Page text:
The Opposite Photography Challenge: Shoot Outside Your Comfort Zone

One way to stretch yourself as a photographer is to shoot outside your comfort zone, and the Opposite Photography Challenge is one way to do so. In this 7-minute video, photographer Irene Rudnyk shows how she carried out the challenge with a recent portrait shoot. The challenge involves shooting exactly the opposite of things you usually do. Rudnyk usually shoots professional female models outdoors with natural light, so for this challenge, she photographed a male non-model (commercial photographer Nathan Elson) indoors with studio lighting. Here are some of the portraits Rudnyk ended up with: “I challenge all of you
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This Eye-Popping Flyover of NYC Was Shot in 12K

Over the past several years, director Phil Holland has been specializing in high-res, large-format aerial cinematography. This gorgeous video titled “Above NYC” is a flyover of The Big Apple shot in 12K using a special rig comprising 3 RED Weapon Monstro 8K VV cameras. The cameras — worth $79,500 each for a total cost of $238,500 — were mounted inside a special 6-axis gyro-stabilized aerial camera rig called the Shotover K1 Hammerhead, which in turn was mounted to a helicopter. “For the stitching to work properly, they had to figure out the correct amount of overlap, and the cameras
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5 Fashion Photographers Share How They Got Started and Why They Love What They Do

We love the way fashion photography incorporates skills from almost every photography genre. From constructing fantasy worlds to tell the story of a product or look, to mastering portraiture and precise lighting while collaborating with other artists, stylists and models – there’s a lot that goes in to every photoshoot and a lot to love… The post 5 Fashion Photographers Share How They Got Started and Why They Love What They Do appeared first on PhotoShelter Blog.

These Epic Underwater Photos Were Shot Below Breaking Waves

For his project “Below the Breaking Wave,” UK photographer Matt Porteous of Studio_M visited The Maldives in the Indian ocean and shot underwater photos directly beneath powerful breaking waves. The results are stunning. “I’ve always had a fascination with our world below the breaking waves,” Porteous writes. “To me, it symbolizes the world that we live in today, the calm after every storm. The beauty, clarity and chaos.” “Reefs that survive and many that have gone, fish numbers are down in oceans, where others they thrive,” Porteous continues. “We live in a incredible time surrounded by a beautiful world,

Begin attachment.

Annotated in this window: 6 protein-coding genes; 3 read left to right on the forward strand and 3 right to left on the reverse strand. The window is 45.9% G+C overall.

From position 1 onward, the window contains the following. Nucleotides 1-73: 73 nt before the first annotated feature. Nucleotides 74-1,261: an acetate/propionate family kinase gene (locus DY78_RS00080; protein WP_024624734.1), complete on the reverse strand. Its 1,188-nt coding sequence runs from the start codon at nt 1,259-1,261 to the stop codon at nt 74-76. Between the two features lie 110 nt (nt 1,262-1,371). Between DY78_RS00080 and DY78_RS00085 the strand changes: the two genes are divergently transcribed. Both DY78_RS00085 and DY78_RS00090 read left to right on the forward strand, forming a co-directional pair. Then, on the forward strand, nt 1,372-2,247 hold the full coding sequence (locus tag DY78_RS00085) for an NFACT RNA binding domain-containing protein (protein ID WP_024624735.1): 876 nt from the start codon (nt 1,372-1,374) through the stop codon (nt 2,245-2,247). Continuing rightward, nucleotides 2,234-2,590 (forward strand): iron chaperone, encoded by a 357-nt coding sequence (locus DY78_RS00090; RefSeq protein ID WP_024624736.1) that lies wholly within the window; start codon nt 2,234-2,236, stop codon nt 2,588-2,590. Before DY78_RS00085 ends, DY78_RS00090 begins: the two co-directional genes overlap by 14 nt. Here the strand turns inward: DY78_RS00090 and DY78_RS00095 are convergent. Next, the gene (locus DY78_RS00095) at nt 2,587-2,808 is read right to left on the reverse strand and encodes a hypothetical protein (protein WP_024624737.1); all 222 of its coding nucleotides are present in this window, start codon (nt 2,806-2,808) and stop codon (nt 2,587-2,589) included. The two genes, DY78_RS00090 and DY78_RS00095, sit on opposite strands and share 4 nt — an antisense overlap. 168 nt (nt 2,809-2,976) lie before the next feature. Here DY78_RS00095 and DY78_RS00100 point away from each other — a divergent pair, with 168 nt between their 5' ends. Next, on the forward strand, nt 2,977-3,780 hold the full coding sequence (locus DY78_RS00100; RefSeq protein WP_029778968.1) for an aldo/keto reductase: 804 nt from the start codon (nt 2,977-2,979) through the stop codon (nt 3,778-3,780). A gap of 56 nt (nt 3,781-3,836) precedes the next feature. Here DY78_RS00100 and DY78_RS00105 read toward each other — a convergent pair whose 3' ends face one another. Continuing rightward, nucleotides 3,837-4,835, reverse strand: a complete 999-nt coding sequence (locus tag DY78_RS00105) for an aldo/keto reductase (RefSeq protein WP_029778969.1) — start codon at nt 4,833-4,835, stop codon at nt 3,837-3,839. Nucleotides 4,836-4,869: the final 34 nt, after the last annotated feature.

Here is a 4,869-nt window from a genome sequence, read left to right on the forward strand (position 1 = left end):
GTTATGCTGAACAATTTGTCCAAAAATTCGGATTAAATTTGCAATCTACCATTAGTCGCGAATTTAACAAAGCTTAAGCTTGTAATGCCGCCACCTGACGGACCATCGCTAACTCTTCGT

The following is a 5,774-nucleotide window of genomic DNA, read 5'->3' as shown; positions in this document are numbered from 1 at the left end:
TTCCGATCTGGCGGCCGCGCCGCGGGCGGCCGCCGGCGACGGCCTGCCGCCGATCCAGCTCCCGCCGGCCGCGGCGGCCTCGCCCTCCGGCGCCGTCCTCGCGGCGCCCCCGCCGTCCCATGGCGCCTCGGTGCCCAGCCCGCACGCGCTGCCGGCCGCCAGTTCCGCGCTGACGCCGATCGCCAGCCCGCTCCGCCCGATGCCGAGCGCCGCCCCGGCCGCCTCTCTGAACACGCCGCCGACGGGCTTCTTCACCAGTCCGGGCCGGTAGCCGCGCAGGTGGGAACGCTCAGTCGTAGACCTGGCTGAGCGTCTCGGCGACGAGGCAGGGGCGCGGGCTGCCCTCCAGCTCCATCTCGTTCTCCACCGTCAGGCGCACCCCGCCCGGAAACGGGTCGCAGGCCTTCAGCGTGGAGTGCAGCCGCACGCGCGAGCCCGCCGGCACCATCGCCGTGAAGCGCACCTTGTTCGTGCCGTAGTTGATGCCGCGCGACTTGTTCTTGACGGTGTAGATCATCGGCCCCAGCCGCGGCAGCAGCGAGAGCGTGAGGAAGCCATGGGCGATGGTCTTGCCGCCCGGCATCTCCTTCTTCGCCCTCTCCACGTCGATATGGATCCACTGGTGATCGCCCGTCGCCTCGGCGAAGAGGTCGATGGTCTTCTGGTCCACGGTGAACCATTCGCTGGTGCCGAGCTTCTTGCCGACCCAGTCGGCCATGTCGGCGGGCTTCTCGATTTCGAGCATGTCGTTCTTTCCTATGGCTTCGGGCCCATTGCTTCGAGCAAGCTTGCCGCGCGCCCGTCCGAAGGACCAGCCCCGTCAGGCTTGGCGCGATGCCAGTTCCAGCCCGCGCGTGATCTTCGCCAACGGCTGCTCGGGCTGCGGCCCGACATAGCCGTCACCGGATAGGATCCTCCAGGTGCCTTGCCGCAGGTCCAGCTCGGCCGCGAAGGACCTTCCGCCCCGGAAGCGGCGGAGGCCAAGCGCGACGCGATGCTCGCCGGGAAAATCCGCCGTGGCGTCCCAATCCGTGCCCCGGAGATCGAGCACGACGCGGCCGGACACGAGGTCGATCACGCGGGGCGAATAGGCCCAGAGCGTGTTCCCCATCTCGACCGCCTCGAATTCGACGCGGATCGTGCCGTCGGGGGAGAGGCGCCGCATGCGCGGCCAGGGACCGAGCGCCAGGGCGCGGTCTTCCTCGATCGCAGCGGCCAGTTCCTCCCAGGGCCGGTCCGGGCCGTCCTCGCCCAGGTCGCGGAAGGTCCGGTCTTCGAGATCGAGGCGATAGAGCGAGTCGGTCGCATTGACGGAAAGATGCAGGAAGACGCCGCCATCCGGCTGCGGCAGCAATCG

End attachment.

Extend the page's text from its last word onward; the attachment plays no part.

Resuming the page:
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This LEGO Kit is a Photographer’s Promo Mailer

Every year since 2010, photographer Clint Davis has put together a creative promotional mailer to send out to current and prospective clients. This year he got playful and created a custom LEGO kit promo mailer. “Considering many of the people I do business with are extremely busy and surrounded by some of the most creative and innovative people in the world, this is my trojan horse,’ Davis writes. After some brainstorming, Davis had the idea of doing a LEGO mailer. And since he’s a commercial and editorial automotive photographer, the LEGO kit would have a car theme. Davis was happy
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9 Portrait Location Ideas in 90 Seconds

Sometimes the strangest or most mundane locations can make for compelling portrait environments. Mango Street made this short and sweet video in which it presents 9 portrait location suggestions in just 90 seconds. Here’s a rundown of the 9 places picked (watch the video for a full set of examples showing what you can shoot at each spot):

#1. Through a Cafe Window

#2. Near a Construction Site

#3. Chain-Link Fence

#4. Hedges

#5. Under an Overpass

#6. Indoor Window Light

#7. Outdoor Stairs

#8. Tennis Court

#9. Parking Garage

Mango Street says it picked these locations because they’re ones
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National Geographic Used a “Stock” Image and It’s Amazing

As a kid who grew up with a shelf filled with yellow spines, I can attest to the rhythm and general predictability of a National Geographic cover. With few exceptions (most notably those holographic covers from the 1980s), cover photography from the 1970s, 80s and 90s followed a familiar pattern of a far away place,… The post National Geographic Used a “Stock” Image and It’s Amazing appeared first on PhotoShelter Blog.